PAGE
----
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Chelsea Green Blog

Ghaith Abdul-Ahad on Free Media in Iraq

Last week Fakher Haidar al-Tamimi became the 36th Iraqi journalist to be killed in Iraq since the beginning of the war. Yesterday, his friend, Iraqi photojournalist and co-author of the upcoming CGP release Unembedded: Four Independent Photojournalists on the War in Iraq Ghaith Abdul-Ahad wrote a poignant piece in the The Guardian, exposing the disproportionate dangers that Iraqi journalists face:
As reporting from Iraq is becoming almost impossible, new ground rules have been set for most of the foreign media. Apart from a handful of journalists, everyone goes out in armed convoys, if they go out at all. If you are six feet tall, fair-haired and stupid enough to come to Baghdad, then you might as well stick to the hotel swimming pool or your agency fortress, and the occasional trip embedded with the US Army. Instead you can count on your Iraqi employees to go out and get you the story. A mixture of guilt, responsibility and ambition keeps driving Iraqi journalists to push the limits a bit further every time. The intoxication you get from reporting the truths after so many decades of lies is indescribable. You feel you can tell the world what is really happening, but you also feel that you are safe because of the way you look, because of your scruffy beard or your moustache. But far from being immune, the Iraqis are the ones getting killed. Iraqi journalists, like local journalists all over the world, don’t have the luxury of leaving the country every few weeks at the end of their stint. The few who do get to leave the country end up like refugees, drinking heavily in London pubs before being dragged back into the inferno.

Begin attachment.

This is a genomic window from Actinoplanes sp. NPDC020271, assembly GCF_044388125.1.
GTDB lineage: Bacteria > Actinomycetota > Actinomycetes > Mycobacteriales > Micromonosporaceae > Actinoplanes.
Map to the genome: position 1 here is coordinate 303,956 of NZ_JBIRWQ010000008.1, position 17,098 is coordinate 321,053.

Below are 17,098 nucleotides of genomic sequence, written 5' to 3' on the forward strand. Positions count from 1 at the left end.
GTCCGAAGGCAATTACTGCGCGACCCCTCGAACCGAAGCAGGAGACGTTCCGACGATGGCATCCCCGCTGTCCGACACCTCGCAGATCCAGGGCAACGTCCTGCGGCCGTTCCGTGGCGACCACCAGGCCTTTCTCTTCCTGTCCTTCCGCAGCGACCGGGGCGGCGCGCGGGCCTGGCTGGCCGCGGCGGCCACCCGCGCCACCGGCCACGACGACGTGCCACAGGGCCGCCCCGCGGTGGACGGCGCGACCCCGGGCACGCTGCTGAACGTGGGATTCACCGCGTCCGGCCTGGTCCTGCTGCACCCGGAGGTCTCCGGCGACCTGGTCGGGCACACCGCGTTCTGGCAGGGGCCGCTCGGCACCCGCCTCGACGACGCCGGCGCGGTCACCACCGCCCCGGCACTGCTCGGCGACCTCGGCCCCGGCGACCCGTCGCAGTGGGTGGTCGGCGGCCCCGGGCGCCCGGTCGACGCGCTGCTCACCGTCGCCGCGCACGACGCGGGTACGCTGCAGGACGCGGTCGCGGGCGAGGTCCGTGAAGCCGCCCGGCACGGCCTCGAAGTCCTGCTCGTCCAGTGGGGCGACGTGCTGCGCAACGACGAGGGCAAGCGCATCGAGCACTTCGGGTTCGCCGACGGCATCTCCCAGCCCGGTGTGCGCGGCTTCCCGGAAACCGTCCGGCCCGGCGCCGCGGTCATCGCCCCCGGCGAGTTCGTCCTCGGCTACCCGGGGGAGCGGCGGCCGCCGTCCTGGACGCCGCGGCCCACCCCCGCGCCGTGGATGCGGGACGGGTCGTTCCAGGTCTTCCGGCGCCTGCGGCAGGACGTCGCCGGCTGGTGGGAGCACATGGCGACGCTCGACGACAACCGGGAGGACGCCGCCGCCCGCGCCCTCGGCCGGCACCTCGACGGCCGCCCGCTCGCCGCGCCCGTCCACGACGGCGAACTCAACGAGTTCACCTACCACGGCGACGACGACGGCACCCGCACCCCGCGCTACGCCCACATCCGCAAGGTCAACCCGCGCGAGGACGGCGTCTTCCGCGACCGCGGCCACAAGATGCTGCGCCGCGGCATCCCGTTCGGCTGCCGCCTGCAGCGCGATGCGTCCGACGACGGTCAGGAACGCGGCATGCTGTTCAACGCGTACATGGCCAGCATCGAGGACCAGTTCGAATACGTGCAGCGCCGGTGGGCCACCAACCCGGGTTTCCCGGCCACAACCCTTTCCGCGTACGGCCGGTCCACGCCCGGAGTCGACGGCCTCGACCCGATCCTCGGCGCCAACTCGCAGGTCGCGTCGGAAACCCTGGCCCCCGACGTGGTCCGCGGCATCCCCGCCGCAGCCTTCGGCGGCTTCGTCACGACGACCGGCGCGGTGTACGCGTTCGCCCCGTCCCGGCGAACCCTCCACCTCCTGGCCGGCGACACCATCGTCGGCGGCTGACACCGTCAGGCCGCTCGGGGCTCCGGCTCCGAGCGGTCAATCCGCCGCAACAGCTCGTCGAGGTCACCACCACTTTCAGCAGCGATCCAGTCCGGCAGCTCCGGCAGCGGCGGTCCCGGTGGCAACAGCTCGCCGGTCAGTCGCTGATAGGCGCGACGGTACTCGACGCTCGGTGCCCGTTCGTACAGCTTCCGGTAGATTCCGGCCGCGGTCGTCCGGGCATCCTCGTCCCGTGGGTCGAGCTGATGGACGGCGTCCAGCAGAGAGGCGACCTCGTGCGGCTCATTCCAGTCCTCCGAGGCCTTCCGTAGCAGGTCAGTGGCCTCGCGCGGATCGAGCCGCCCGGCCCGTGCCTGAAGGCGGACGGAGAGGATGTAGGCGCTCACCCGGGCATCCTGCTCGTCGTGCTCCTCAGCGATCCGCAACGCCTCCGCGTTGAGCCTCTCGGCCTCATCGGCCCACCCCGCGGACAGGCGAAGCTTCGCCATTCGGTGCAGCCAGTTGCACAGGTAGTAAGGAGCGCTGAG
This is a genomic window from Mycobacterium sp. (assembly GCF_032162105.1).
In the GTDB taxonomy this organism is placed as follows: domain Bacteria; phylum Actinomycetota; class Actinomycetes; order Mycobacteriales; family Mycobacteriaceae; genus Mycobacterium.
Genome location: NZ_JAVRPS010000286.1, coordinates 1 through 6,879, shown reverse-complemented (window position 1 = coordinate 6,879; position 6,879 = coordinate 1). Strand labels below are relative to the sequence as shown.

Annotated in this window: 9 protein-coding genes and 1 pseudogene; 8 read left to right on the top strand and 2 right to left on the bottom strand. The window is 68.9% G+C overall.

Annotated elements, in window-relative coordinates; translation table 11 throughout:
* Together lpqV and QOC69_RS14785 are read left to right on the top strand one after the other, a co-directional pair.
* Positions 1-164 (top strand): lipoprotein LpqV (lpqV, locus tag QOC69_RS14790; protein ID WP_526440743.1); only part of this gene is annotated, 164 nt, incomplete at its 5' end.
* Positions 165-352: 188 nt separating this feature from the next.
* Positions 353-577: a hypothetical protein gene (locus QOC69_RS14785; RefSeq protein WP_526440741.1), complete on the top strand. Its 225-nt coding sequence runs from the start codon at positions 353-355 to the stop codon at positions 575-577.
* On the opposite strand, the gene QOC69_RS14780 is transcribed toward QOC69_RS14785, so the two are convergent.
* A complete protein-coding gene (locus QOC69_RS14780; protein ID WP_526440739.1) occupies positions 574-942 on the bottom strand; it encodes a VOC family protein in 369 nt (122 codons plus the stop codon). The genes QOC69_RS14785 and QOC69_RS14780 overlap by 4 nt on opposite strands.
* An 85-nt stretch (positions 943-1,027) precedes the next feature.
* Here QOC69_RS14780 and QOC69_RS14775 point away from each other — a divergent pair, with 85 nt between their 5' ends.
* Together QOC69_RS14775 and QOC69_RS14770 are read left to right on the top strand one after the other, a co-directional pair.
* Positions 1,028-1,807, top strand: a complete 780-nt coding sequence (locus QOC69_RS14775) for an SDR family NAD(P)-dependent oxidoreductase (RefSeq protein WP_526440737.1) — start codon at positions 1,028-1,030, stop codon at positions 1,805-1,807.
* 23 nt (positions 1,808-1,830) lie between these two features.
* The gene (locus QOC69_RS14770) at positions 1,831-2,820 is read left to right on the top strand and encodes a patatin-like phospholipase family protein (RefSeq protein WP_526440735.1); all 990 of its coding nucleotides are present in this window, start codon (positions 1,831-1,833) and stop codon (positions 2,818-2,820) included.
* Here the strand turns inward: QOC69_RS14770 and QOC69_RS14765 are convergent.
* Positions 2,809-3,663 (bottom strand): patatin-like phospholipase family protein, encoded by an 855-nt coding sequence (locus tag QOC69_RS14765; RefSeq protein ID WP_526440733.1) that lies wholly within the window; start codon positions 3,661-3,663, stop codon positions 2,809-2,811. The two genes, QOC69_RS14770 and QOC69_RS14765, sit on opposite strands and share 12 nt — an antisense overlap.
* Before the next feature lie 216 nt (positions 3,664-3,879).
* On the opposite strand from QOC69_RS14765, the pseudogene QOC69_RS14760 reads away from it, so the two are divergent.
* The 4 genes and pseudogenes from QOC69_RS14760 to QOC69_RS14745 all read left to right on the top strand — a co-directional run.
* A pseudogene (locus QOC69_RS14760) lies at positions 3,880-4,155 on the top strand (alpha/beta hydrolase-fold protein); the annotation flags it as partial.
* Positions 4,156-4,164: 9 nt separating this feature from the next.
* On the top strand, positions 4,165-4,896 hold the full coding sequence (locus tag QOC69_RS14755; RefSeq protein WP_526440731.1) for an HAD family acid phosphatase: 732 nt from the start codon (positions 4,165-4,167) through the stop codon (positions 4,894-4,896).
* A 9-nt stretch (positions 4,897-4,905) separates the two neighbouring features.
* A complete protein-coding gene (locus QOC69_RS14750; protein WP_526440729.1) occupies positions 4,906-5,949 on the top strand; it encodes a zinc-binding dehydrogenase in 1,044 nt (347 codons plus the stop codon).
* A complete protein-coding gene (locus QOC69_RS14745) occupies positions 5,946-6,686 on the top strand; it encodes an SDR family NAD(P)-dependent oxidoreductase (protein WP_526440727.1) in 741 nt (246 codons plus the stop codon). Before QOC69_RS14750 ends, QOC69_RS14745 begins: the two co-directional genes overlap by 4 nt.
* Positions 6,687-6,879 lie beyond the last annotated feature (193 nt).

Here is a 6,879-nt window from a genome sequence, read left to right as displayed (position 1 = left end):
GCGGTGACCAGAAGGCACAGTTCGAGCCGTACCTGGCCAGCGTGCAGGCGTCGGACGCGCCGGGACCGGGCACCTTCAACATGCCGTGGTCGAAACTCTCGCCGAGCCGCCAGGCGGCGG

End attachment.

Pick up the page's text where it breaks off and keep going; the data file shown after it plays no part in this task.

Born on Third Base: A Q&A with Author and Inequality Activist Chuck Collins

As inequality grabs headlines, steals the show in presidential debates, and drives deep divides between the haves and have nots in America, class war brews. Does it have to be this way?Can we suspend both class wars long enough to consider a new way forward? Is it really good for anyone that most of society’s […] Read More

Three Principles to Survive the Future

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The 5 Rules of Lean Thinking

Are you ready to co-create the future? These 5 Rules of Lean Thinking are a useful tool as we set out to collectively invent a post-market future.Surviving the Future is a story drawn from the fertile ground of the late David Fleming’s extraordinary Lean Logic: A Dictionary for the Future and How to Survive It. That […] Read More

Sow Seeds: Stop Walking Around Doing Nothing

“In the last one hundred years, 94 percent of seed varieties available at the turn of the century in America and considered a part of the human commons have been lost.”That’s one of the key takeaways in award-winning author and activist Janisse Ray’s book, The Seed Underground: A Growing Revolution to Save Food. In her book, Ray […] Read More

Solar Dollars: Promote Renewable Energy & Support Local Economies

How can you use the sun as a way to not only generate renewable energy, but support the local economy and provide interest-free financing for utility companies?Author Thomas Greco (The End of Money and the Future of Civilization) has the answer: Solar Dollars!In a recent post on this blog (Beyond Money), Greco makes the case […] Read More
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